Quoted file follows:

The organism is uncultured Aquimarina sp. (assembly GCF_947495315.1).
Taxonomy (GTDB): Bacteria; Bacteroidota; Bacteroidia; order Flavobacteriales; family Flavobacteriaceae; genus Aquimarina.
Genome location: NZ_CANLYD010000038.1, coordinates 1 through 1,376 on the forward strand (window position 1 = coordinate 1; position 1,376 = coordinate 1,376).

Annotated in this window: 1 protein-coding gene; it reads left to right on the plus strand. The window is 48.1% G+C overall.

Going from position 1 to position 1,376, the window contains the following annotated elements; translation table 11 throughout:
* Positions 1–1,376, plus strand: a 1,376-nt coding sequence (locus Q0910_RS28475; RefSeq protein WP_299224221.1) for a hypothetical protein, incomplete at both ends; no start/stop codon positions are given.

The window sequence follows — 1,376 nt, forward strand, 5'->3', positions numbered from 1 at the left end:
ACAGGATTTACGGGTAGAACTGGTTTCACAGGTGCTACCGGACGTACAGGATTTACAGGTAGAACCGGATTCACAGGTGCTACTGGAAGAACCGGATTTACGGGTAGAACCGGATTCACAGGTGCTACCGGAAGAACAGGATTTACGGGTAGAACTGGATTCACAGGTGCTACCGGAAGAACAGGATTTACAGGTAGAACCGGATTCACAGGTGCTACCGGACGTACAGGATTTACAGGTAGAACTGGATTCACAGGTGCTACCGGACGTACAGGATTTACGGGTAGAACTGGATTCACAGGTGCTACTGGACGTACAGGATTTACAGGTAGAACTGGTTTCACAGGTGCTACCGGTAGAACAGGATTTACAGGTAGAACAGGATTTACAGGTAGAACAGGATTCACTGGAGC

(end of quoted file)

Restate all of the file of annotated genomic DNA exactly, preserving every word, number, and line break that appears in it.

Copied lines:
The organism is uncultured Aquimarina sp. (assembly GCF_947495315.1).
Taxonomy (GTDB): Bacteria; Bacteroidota; Bacteroidia; order Flavobacteriales; family Flavobacteriaceae; genus Aquimarina.
Genome location: NZ_CANLYD010000038.1, coordinates 1 through 1,376 on the forward strand (window position 1 = coordinate 1; position 1,376 = coordinate 1,376).

Annotated in this window: 1 protein-coding gene; it reads left to right on the plus strand. The window is 48.1% G+C overall.

Going from position 1 to position 1,376, the window contains the following annotated elements; translation table 11 throughout:
* Positions 1–1,376, plus strand: a 1,376-nt coding sequence (locus Q0910_RS28475; RefSeq protein WP_299224221.1) for a hypothetical protein, incomplete at both ends; no start/stop codon positions are given.

The window sequence follows — 1,376 nt, forward strand, 5'->3', positions numbered from 1 at the left end:
ACAGGATTTACGGGTAGAACTGGTTTCACAGGTGCTACCGGACGTACAGGATTTACAGGTAGAACCGGATTCACAGGTGCTACTGGAAGAACCGGATTTACGGGTAGAACCGGATTCACAGGTGCTACCGGAAGAACAGGATTTACGGGTAGAACTGGATTCACAGGTGCTACCGGAAGAACAGGATTTACAGGTAGAACCGGATTCACAGGTGCTACCGGACGTACAGGATTTACAGGTAGAACTGGATTCACAGGTGCTACCGGACGTACAGGATTTACGGGTAGAACTGGATTCACAGGTGCTACTGGACGTACAGGATTTACAGGTAGAACTGGTTTCACAGGTGCTACCGGTAGAACAGGATTTACAGGTAGAACAGGATTTACAGGTAGAACAGGATTCACTGGAGC